There is no arguing with the fact that Master P has had a major influence on Black culture in multitudinous ways. At one point, Master P, whose real name is Percy Miller, ran the #1 rap music label in the world — No Limit Records. He built quite a financial empire along the way, and his current net worth is estimated at over $300 million. With this type of exposure and bent toward remaining true to himself, it is clear why so many Blacks find it easy to relate to him. Out of all of the Black music moguls, he is likely the most approachable.
So, it is not difficult to understand why Black media became a little salty at the idea of “P” sitting down to have a conversation with Tomi Lahren, a television show host who can only be classified as hyper-conservative. To bring great lucidity to the dilemma here, you must first understand that in conventional and cultural Black circles, the term conservative is synonymous with racists. It is immensely difficult for the average Black person to separate political ideology and social views. I will not get to my position that conservativism and liberalism are simply the polar extremes along the same structure.
So, when the news broke that Master P from the NOLA was sitting down with what many Blacks consider to be the face of White conservativism, they Blacks were not happy.
Fortunately, Master P has earned a great deal of credibility in the Black community because he remains involved, and as I said earlier, he is extremely approachable. So, when “P” decided to offer an explanation for his sitting down with Tomi, he got more of an ear from Black Twitter and other Black media platforms than most would. Keep in mind that Tomi Lahren is darn-near public enemy #1 in the Black community. She went after Jay-Z and Beyonce — not to mention Colin Kaepernick.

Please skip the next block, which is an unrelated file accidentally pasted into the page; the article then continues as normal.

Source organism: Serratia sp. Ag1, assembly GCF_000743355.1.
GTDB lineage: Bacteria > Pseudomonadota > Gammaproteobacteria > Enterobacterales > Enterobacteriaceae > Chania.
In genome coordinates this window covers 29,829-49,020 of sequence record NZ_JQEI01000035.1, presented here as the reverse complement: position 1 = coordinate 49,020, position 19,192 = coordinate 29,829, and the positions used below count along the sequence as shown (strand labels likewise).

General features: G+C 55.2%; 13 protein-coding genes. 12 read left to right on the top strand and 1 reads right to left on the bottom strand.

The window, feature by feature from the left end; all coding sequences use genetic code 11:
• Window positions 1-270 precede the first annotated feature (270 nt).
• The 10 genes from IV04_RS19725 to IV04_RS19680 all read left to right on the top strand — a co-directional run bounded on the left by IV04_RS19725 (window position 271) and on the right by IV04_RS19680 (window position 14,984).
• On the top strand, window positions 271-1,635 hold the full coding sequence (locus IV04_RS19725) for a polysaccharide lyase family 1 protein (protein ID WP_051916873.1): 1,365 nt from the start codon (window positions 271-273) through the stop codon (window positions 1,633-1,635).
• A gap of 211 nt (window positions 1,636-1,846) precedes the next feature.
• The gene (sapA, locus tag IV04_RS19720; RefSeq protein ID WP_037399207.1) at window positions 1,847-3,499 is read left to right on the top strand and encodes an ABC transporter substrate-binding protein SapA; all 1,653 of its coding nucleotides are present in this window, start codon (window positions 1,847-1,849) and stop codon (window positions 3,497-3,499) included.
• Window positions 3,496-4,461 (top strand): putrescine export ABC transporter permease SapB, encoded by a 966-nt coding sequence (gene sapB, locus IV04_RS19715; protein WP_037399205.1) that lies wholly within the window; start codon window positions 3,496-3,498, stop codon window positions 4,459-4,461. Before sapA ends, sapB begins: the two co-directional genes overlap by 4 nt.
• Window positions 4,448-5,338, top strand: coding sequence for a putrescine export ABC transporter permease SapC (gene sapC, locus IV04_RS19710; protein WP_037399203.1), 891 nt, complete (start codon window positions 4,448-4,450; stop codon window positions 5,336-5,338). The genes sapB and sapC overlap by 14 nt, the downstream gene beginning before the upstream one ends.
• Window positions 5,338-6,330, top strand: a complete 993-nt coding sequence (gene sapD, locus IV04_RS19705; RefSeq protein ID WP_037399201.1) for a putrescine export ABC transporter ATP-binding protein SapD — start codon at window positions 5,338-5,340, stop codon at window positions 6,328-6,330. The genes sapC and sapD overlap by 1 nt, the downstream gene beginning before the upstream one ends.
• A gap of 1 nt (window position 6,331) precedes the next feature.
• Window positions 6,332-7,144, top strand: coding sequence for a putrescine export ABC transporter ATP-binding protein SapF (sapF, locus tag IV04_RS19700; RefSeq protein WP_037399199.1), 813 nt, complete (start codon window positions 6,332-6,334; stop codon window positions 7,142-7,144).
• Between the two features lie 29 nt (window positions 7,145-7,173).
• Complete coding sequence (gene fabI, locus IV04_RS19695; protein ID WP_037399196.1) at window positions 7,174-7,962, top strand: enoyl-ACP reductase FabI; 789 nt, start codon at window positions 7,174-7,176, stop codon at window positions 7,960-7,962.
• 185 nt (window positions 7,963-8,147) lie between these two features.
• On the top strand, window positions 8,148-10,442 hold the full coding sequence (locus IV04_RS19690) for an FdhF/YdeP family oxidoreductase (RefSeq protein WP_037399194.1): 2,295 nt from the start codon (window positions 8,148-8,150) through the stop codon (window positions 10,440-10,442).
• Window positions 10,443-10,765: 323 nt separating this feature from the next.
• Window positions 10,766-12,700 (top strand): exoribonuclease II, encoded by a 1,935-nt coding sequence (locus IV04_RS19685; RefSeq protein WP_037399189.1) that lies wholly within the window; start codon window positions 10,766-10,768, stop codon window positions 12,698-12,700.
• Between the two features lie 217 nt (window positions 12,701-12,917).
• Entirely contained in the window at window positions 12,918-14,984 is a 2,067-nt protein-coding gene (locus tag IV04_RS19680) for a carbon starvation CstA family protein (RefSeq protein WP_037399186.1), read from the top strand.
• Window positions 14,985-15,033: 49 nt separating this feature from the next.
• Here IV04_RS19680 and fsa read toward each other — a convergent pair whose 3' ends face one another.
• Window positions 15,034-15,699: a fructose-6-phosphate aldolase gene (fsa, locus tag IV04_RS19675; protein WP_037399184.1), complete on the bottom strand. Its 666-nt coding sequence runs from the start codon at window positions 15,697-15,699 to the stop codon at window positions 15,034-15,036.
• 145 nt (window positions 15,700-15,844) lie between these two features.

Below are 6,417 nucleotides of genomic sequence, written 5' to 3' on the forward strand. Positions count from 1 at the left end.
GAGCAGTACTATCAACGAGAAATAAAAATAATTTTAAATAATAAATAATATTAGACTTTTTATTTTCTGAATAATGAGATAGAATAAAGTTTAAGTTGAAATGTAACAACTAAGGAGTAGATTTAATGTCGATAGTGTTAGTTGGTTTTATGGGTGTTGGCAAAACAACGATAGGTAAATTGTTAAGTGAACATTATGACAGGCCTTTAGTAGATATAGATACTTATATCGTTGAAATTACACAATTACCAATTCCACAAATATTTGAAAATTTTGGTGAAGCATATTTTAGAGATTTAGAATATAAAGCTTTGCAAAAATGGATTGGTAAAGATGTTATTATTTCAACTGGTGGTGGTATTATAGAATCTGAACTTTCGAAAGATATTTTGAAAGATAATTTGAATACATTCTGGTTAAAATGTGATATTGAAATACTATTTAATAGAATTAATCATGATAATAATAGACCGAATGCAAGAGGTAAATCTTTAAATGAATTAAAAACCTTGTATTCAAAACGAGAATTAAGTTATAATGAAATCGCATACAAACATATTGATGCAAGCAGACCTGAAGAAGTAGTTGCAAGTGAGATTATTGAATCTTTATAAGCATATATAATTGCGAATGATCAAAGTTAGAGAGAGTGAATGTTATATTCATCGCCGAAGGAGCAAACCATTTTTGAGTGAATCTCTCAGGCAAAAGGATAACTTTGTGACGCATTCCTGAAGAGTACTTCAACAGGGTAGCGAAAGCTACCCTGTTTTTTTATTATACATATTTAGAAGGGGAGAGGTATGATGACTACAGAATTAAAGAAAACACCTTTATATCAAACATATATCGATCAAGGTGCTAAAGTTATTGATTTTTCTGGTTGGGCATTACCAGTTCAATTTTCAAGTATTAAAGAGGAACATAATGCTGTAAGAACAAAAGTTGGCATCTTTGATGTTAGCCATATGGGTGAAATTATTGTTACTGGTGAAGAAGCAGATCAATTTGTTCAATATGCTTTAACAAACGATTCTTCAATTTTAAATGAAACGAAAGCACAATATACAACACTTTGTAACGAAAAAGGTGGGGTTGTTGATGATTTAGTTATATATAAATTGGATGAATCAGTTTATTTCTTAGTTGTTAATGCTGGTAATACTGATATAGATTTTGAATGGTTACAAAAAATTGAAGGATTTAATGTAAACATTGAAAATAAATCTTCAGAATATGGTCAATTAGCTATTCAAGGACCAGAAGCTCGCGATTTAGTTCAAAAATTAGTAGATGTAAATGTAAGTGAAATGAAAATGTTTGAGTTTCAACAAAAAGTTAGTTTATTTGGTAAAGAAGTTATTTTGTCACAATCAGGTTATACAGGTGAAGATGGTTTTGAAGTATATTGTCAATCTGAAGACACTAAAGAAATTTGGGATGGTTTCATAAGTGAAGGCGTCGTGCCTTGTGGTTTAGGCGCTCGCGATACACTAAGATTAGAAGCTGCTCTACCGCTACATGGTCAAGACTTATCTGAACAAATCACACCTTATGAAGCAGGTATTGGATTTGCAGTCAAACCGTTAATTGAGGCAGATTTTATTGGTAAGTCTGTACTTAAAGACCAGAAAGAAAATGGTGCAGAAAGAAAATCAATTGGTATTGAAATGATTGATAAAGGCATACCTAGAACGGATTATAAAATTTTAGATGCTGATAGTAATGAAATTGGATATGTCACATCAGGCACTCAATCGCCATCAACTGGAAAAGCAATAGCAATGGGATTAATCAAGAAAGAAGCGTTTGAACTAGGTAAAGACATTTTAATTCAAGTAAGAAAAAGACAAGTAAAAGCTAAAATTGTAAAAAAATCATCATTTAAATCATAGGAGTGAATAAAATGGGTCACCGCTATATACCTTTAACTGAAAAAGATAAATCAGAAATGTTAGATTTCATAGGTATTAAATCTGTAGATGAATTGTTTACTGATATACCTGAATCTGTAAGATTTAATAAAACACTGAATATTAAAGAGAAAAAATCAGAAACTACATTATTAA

Master P suggested that his sitting down with Lahren was a time to create a more peaceful environment on a national level. At a time in which racial and political tension is at an all-time high, he felt that he could somehow close the gap in ideologies by helping Lahren see the other side of the coin.
One thing that I can say about P is that he is pretty good at reading people, so maybe he saw something in Tomi Lahren that most African Americans don’t see. Maybe he believed she was misinformed and he hoped to shed light some of the topics they discussed.
What “P” was able to do was prove that Blacks who have a voice and platform are willing to sit down and discuss the issues — to have meaningful dialogue. Moreover, he proved that Blacks are capable of having meaningful dialogue on a plethora topics. Again, because of the credibility that “P” has earned in the Black community, I personally give him a pass. More than that, I believe that the conversation had significance. It may have been the first time that Tomi actually listened to someone with an opposing view because her interview with Charlamane the God went absolutely nowhere.